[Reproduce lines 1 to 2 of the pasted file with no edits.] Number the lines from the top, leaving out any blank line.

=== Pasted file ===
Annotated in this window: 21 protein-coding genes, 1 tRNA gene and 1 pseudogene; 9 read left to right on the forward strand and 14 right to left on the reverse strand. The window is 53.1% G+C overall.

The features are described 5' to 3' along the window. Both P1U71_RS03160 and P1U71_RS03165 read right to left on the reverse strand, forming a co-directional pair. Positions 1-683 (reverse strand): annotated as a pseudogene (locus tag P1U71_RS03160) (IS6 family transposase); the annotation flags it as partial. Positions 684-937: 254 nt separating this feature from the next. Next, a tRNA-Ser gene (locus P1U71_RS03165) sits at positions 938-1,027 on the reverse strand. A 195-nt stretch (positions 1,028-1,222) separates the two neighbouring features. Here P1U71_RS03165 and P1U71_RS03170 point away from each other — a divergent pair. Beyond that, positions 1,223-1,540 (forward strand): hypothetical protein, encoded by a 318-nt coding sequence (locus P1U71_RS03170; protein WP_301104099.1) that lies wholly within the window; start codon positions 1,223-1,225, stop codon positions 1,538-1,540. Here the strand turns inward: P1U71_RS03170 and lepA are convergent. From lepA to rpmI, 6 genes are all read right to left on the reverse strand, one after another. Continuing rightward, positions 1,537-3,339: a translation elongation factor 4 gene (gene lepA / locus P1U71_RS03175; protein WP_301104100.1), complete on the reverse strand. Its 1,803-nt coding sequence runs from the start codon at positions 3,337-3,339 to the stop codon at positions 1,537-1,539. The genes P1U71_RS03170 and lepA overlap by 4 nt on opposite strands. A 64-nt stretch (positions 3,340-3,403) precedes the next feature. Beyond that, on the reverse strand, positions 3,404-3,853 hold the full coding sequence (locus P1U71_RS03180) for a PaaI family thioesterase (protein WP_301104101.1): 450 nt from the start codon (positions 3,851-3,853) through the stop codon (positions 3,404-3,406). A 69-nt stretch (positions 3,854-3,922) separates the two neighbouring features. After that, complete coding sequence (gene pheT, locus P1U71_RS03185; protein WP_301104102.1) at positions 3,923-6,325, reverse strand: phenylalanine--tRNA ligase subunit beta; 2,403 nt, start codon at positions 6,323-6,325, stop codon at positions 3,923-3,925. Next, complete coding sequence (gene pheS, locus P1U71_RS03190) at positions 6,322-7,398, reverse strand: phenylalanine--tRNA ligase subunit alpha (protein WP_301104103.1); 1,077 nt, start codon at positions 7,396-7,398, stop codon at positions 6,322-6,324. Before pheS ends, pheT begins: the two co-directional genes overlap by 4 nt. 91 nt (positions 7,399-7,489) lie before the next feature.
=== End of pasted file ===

Annotated in this window: 21 protein-coding genes, 1 tRNA gene and 1 pseudogene; 9 read left to right on the forward strand and 14 right to left on the reverse strand. The window is 53.1% G+C overall.

The features are described 5' to 3' along the window. Both P1U71_RS03160 and P1U71_RS03165 read right to left on the reverse strand, forming a co-directional pair. Positions 1-683 (reverse strand): annotated as a pseudogene (locus tag P1U71_RS03160) (IS6 family transposase); the annotation flags it as partial. Positions 684-937: 254 nt separating this feature from the next. Next, a tRNA-Ser gene (locus P1U71_RS03165) sits at positions 938-1,027 on the reverse strand. A 195-nt stretch (positions 1,028-1,222) separates the two neighbouring features. Here P1U71_RS03165 and P1U71_RS03170 point away from each other — a divergent pair. Beyond that, positions 1,223-1,540 (forward strand): hypothetical protein, encoded by a 318-nt coding sequence (locus P1U71_RS03170; protein WP_301104099.1) that lies wholly within the window; start codon positions 1,223-1,225, stop codon positions 1,538-1,540. Here the strand turns inward: P1U71_RS03170 and lepA are convergent. From lepA to rpmI, 6 genes are all read right to left on the reverse strand, one after another. Continuing rightward, positions 1,537-3,339: a translation elongation factor 4 gene (gene lepA / locus P1U71_RS03175; protein WP_301104100.1), complete on the reverse strand. Its 1,803-nt coding sequence runs from the start codon at positions 3,337-3,339 to the stop codon at positions 1,537-1,539. The genes P1U71_RS03170 and lepA overlap by 4 nt on opposite strands. A 64-nt stretch (positions 3,340-3,403) precedes the next feature. Beyond that, on the reverse strand, positions 3,404-3,853 hold the full coding sequence (locus P1U71_RS03180) for a PaaI family thioesterase (protein WP_301104101.1): 450 nt from the start codon (positions 3,851-3,853) through the stop codon (positions 3,404-3,406). A 69-nt stretch (positions 3,854-3,922) separates the two neighbouring features. After that, complete coding sequence (gene pheT, locus P1U71_RS03185; protein WP_301104102.1) at positions 3,923-6,325, reverse strand: phenylalanine--tRNA ligase subunit beta; 2,403 nt, start codon at positions 6,323-6,325, stop codon at positions 3,923-3,925. Next, complete coding sequence (gene pheS, locus P1U71_RS03190) at positions 6,322-7,398, reverse strand: phenylalanine--tRNA ligase subunit alpha (protein WP_301104103.1); 1,077 nt, start codon at positions 7,396-7,398, stop codon at positions 6,322-6,324. Before pheS ends, pheT begins: the two co-directional genes overlap by 4 nt. 91 nt (positions 7,399-7,489) lie before the next feature.